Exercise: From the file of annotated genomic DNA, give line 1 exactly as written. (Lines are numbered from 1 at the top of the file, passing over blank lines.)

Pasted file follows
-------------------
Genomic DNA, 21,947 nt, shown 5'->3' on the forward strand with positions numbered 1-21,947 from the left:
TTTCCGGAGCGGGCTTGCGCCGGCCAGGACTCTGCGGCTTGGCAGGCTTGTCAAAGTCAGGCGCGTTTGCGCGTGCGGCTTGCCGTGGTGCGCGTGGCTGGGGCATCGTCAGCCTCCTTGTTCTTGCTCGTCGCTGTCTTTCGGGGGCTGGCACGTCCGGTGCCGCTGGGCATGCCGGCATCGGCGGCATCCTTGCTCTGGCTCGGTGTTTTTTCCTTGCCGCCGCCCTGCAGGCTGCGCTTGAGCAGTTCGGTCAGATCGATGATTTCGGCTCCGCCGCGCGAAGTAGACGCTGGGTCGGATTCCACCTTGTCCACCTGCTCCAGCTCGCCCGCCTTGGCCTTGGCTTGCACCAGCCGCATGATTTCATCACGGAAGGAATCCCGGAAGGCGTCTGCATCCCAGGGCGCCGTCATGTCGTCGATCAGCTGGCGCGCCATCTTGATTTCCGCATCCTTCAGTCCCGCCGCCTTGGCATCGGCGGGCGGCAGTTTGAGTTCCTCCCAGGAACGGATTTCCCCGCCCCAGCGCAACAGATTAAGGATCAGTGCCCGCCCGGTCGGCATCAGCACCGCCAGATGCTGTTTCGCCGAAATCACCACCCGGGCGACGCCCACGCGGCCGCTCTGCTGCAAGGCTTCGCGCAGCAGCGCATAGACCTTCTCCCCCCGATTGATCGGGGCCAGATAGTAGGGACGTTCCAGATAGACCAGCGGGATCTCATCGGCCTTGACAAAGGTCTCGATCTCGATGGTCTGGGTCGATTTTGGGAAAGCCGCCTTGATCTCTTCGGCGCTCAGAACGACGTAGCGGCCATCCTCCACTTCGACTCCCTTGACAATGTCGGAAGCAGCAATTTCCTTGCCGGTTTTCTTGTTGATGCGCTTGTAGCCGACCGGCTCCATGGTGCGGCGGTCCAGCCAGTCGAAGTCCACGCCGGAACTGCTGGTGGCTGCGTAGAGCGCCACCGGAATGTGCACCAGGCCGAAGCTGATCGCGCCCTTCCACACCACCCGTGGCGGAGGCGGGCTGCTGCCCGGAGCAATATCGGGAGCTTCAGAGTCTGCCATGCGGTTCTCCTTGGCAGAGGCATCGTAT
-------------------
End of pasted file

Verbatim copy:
Genomic DNA, 21,947 nt, shown 5'->3' on the forward strand with positions numbered 1-21,947 from the left: